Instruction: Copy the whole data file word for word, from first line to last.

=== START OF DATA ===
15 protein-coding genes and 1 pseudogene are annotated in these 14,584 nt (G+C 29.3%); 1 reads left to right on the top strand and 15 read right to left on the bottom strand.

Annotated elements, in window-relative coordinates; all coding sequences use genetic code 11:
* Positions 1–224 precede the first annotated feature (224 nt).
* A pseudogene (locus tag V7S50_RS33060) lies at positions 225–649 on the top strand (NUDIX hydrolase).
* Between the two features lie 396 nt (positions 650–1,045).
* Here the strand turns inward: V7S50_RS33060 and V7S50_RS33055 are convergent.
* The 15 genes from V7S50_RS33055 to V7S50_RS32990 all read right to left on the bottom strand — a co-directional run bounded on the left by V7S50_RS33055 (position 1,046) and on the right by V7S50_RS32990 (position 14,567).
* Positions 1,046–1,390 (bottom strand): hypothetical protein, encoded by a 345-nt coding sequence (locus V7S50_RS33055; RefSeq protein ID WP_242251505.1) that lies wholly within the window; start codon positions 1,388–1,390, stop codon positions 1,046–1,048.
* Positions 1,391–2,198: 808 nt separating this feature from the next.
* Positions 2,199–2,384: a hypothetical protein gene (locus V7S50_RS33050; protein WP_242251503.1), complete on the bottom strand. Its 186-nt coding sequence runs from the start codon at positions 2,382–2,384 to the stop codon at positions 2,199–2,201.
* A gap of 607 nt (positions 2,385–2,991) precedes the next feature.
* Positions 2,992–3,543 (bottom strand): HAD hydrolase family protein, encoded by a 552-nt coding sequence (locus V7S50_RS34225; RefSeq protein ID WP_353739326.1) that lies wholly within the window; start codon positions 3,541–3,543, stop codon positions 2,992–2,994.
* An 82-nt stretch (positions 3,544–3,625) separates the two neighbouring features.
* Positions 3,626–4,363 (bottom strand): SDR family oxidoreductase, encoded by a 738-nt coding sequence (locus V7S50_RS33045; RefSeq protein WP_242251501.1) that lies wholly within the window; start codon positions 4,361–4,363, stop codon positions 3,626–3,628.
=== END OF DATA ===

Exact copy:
15 protein-coding genes and 1 pseudogene are annotated in these 14,584 nt (G+C 29.3%); 1 reads left to right on the top strand and 15 read right to left on the bottom strand.

Annotated elements, in window-relative coordinates; all coding sequences use genetic code 11:
* Positions 1–224 precede the first annotated feature (224 nt).
* A pseudogene (locus tag V7S50_RS33060) lies at positions 225–649 on the top strand (NUDIX hydrolase).
* Between the two features lie 396 nt (positions 650–1,045).
* Here the strand turns inward: V7S50_RS33060 and V7S50_RS33055 are convergent.
* The 15 genes from V7S50_RS33055 to V7S50_RS32990 all read right to left on the bottom strand — a co-directional run bounded on the left by V7S50_RS33055 (position 1,046) and on the right by V7S50_RS32990 (position 14,567).
* Positions 1,046–1,390 (bottom strand): hypothetical protein, encoded by a 345-nt coding sequence (locus V7S50_RS33055; RefSeq protein ID WP_242251505.1) that lies wholly within the window; start codon positions 1,388–1,390, stop codon positions 1,046–1,048.
* Positions 1,391–2,198: 808 nt separating this feature from the next.
* Positions 2,199–2,384: a hypothetical protein gene (locus V7S50_RS33050; protein WP_242251503.1), complete on the bottom strand. Its 186-nt coding sequence runs from the start codon at positions 2,382–2,384 to the stop codon at positions 2,199–2,201.
* A gap of 607 nt (positions 2,385–2,991) precedes the next feature.
* Positions 2,992–3,543 (bottom strand): HAD hydrolase family protein, encoded by a 552-nt coding sequence (locus V7S50_RS34225; RefSeq protein ID WP_353739326.1) that lies wholly within the window; start codon positions 3,541–3,543, stop codon positions 2,992–2,994.
* An 82-nt stretch (positions 3,544–3,625) separates the two neighbouring features.
* Positions 3,626–4,363 (bottom strand): SDR family oxidoreductase, encoded by a 738-nt coding sequence (locus V7S50_RS33045; RefSeq protein WP_242251501.1) that lies wholly within the window; start codon positions 4,361–4,363, stop codon positions 3,626–3,628.